The second day of our mission was similar to the first. We were back in the town of Miasnikian at the polyclinic. At around 1 p.m., Olivia, COAF volunteer Bianca and I left the clinic to visit a school called Hatsig. I was so flattered to find out that the students there were going to throw a puppet show for us. The teachers had arranged chairs inside a cramped classroom and they sat us in the front row seats. I was thinking to myself how these village students who attended that school probably rarely have guests, especially from out of the country. It truly touched me to be treated as if I was a part of their community and to be regarded with such high respect just for visiting their school.

We arrived back at the clinic after our excursion and I was glad to hear that my father had arrived safely in the ethnically Armenian Republic of Karabakh. My father traveled there by car from Yerevan to perform vascular surgery and work in the clinic. The ride to Karabakh was long, windy and bumpy and once he reached the last checkpoint, soldiers went through his phone to delete every picture he had taken on the approach to the boarder with no explanation why. This was the most riveting news that I had received all day.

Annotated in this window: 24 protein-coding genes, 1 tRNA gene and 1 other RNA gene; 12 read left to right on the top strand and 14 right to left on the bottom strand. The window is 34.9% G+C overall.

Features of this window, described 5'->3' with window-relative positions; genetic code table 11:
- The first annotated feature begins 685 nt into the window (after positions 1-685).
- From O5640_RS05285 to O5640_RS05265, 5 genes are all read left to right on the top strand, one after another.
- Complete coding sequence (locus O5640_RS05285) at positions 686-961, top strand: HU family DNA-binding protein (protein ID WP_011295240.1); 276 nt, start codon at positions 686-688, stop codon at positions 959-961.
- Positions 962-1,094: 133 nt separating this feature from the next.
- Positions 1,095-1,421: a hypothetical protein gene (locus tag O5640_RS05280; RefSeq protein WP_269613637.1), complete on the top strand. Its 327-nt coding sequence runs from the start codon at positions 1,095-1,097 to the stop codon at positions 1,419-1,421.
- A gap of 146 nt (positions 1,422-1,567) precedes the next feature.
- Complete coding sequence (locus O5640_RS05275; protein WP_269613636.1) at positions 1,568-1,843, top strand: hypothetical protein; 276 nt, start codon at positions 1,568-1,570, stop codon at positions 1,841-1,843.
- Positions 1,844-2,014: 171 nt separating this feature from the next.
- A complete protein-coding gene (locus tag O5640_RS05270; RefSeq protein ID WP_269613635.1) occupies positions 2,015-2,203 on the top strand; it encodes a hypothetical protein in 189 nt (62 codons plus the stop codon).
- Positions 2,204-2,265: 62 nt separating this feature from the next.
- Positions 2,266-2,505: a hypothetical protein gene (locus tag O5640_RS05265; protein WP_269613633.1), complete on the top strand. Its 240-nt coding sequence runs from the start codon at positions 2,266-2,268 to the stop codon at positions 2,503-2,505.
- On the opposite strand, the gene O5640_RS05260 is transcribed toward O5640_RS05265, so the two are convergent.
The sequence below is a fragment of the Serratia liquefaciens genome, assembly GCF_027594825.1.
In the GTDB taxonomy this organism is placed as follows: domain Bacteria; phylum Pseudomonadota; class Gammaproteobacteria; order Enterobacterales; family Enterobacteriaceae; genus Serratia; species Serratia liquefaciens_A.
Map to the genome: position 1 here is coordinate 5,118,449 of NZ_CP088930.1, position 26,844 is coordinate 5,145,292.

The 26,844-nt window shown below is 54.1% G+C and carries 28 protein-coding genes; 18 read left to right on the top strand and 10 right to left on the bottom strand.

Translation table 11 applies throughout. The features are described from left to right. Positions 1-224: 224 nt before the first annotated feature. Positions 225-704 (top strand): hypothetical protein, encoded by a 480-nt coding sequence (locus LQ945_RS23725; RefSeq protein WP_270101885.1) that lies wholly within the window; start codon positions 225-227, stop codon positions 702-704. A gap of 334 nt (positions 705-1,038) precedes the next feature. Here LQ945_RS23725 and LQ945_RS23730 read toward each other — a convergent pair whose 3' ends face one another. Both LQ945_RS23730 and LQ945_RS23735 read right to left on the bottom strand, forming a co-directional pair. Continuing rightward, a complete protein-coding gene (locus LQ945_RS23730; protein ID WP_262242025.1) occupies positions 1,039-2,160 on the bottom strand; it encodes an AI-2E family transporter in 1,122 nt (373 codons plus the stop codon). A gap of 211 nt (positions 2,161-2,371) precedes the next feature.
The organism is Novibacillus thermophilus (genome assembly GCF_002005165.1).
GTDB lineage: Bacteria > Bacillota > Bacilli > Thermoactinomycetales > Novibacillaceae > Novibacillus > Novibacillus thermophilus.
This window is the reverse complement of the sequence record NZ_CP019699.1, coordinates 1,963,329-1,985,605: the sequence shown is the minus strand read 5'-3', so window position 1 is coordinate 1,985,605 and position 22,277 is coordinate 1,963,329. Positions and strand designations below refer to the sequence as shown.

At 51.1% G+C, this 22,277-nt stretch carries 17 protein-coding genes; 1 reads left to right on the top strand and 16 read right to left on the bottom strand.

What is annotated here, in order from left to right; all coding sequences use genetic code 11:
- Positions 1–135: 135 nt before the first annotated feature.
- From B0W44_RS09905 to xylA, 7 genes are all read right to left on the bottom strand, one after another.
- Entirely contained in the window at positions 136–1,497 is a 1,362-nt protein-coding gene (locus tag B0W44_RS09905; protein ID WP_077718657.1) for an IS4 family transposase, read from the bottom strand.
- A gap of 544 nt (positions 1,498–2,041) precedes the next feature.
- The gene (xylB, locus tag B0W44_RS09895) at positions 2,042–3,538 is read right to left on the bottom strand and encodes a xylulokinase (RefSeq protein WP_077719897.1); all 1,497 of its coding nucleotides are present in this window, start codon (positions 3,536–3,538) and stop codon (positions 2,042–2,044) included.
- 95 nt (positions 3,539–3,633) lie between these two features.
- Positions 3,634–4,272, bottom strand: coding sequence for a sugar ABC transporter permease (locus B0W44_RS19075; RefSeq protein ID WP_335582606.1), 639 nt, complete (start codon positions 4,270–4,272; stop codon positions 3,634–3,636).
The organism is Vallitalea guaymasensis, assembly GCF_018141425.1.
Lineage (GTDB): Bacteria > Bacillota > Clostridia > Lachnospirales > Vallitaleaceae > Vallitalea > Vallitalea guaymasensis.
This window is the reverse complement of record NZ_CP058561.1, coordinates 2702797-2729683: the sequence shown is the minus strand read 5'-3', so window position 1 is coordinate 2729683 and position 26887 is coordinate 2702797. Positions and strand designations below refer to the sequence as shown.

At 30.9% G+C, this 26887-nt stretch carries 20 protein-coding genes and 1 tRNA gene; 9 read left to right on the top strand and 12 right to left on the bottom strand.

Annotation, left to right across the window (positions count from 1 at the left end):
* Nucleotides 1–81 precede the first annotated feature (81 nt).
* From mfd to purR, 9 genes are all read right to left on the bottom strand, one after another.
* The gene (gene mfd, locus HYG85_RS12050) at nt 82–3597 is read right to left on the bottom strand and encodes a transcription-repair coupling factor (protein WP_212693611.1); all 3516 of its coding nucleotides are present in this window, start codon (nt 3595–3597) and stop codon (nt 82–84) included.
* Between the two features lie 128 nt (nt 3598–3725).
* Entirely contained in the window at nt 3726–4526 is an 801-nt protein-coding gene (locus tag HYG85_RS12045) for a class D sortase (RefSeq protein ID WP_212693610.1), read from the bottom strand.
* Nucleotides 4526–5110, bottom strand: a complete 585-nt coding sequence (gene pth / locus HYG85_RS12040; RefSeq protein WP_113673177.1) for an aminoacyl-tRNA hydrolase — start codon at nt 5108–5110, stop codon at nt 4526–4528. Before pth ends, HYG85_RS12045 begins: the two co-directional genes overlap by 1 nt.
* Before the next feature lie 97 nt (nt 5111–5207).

The third day of our medical mission would not be like the first two. At 8:30 a.m., our group of doctors got on a bus and we took a three-hour drive through the most scenic roads to get to the town of Lori.

The next day, when all the doctors went to work, my sister, one of the nurses on our team, Monique, and I went to visit a small orphanage. We went inside what seemed like an abandoned building, but we soon found a room of children who were waking up from their afternoon nap. The first thing I noticed about these four and five year olds were the numerous amounts of bed bug bites they had all over their tiny bodies. It was devastating to see how poor the sleeping conditions were for these young children and I was so glad to take on the privilege of dressing them since they slept in nothing but their undergarments.

Afterwards, we walked back over to the clinic and then headed to the bus to go finally have lunch. To my surprise, I found out that we were going to eat at the “smart center” of the village. I felt as if I were in some building back at home because of how modern it was. Here, we ate lunch at around 4 p.m., which included fresh mulberries picked from one of our patient’s yard. I loved how much respect we were being given in each town we traveled to. It made me feel whole and complete in that everywhere I ventured, I was being thanked and rewarded for a job well done.